The broadcast area, meaning the production, was not cut back. It was contractually guaranteed to the rights holders and we will deliver that commitment. Rio has a challenge with the volunteer programme - fundamentally, the number of volunteers that have accepted the role but also the frequency of people not showing up. That is something that Rio is addressing, based on the athlete experience of the Olympic Games, and they are doing everything they can to make it happen.
Obviously, the funding discussion towards the end of the Olympic Games was not helpful in the sense that it created serious uncertainties. But now I think it has been addressed, we feel that the organising committee has gone into operational mode, and we see that also the sponsors are ready to execute their programmes, bringing their clients, running their campaigns or delivering their showcase and so on. Some of the new partners that are coming on board, and also some of the long-time supporters of the Paralympic Movement here in Brazil, can be positive in creating more Paralympic messages here in the market.
People who I’ve been speaking to, also from our partners here, they are all looking forward. They understand that some of the programmes have been maybe a little bit slower but they are happy to see that things are now coming together. We are optimistic that if we continue working closely together with the organising committee, we will be able to create a good athlete experience - that is the most important part - and also an event here that our partners will feel really good about.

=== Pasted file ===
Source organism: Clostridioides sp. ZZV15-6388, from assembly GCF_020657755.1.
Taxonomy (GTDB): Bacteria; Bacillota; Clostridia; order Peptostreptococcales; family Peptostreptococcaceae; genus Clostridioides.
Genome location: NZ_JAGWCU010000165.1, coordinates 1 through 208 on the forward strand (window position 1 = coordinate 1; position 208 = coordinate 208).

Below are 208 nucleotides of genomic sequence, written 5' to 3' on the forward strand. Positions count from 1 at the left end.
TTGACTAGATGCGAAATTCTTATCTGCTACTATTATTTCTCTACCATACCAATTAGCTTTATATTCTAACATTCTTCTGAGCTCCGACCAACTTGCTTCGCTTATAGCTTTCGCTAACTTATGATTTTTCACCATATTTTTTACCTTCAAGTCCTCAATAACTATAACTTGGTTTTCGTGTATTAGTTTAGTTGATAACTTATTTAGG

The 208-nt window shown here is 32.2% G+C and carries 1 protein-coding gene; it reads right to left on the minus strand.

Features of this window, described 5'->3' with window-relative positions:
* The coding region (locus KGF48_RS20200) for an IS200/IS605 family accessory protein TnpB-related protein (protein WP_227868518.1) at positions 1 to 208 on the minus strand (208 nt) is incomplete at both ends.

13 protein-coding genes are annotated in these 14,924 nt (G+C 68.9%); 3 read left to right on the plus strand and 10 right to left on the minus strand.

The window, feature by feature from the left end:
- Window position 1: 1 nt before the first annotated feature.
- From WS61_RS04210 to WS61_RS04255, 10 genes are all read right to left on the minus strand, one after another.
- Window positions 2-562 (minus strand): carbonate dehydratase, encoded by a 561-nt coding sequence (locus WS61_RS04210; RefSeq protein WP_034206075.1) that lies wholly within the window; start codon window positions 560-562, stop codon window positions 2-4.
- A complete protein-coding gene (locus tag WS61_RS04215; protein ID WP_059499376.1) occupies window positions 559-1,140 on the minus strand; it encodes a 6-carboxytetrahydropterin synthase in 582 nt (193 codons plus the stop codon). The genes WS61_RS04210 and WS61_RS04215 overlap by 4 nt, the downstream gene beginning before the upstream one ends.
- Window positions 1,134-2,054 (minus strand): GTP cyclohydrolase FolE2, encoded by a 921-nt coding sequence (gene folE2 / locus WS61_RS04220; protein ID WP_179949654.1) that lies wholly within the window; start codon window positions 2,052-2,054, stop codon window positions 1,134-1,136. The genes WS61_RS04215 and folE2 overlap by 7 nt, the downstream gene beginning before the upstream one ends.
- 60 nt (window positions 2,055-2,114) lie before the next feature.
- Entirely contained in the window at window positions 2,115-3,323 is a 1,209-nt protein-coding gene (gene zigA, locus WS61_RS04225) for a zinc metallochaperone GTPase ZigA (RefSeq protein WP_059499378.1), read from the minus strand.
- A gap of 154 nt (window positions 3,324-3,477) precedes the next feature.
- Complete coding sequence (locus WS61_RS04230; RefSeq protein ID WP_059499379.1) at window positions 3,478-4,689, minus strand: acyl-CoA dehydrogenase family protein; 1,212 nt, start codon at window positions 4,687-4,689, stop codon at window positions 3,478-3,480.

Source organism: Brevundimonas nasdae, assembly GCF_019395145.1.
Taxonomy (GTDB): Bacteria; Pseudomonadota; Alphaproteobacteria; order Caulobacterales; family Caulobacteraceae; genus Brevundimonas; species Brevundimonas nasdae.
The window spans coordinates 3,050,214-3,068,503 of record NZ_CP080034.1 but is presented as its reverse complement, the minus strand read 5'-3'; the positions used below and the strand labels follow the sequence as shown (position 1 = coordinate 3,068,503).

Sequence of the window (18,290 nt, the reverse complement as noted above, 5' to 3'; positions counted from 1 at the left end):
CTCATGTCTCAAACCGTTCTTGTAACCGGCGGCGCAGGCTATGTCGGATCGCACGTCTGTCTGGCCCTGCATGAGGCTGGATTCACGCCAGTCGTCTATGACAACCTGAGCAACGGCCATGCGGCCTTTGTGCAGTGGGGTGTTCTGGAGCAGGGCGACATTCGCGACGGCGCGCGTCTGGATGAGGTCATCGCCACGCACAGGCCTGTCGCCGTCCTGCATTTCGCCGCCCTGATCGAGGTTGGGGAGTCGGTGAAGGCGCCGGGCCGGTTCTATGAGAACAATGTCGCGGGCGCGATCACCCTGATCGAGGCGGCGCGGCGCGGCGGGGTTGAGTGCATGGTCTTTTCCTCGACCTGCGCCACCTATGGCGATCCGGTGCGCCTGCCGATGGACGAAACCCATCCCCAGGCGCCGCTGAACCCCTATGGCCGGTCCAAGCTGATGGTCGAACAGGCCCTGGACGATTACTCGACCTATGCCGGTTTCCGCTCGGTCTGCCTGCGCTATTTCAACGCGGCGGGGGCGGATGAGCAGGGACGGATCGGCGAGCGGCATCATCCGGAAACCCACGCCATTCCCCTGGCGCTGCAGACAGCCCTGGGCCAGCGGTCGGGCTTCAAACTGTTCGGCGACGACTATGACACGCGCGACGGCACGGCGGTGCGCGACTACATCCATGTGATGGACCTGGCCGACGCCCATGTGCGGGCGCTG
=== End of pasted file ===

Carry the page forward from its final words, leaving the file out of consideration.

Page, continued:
It was also widely reported that the Olympics did not have the correct look and feel due to problems with certain suppliers. Will the Paralympics suffer from similar issues?
80 per cent of the Paralympic Games is built on the Olympic Games, so if the Olympic Games have a challenge, we have a challenge as well. That’s one of the parts that also was addressed by the organising committee. They obviously had some supply issues. In the meantime, they have worked closely with a local supplier here. The venues are being changed over as we speak and as of today, at the moment, I am confident that our venues are going to look good.
I have already personally seen a couple of enhancements that we put in place, that were planned for the Olympics but they didn't have time to put them in place anymore. In certain areas, our event will be a little bit better. There are other areas where, because of the overall budget situation, certain cutbacks were done. But we believe that those were nice-to-have elements and won’t necessarily impact the look and feel in the venues or what you will see on the television. When an athlete comes on the field of play, from what I’ve seen so far, we are going to have an amazing experience and an amazing stage because the look that Rio has produced is a fantastic set of graphics.
"80 per cent of the Paralympic Games is built on the Olympic Games, so if the Olympic Games have a challenge, we have a challenge as well."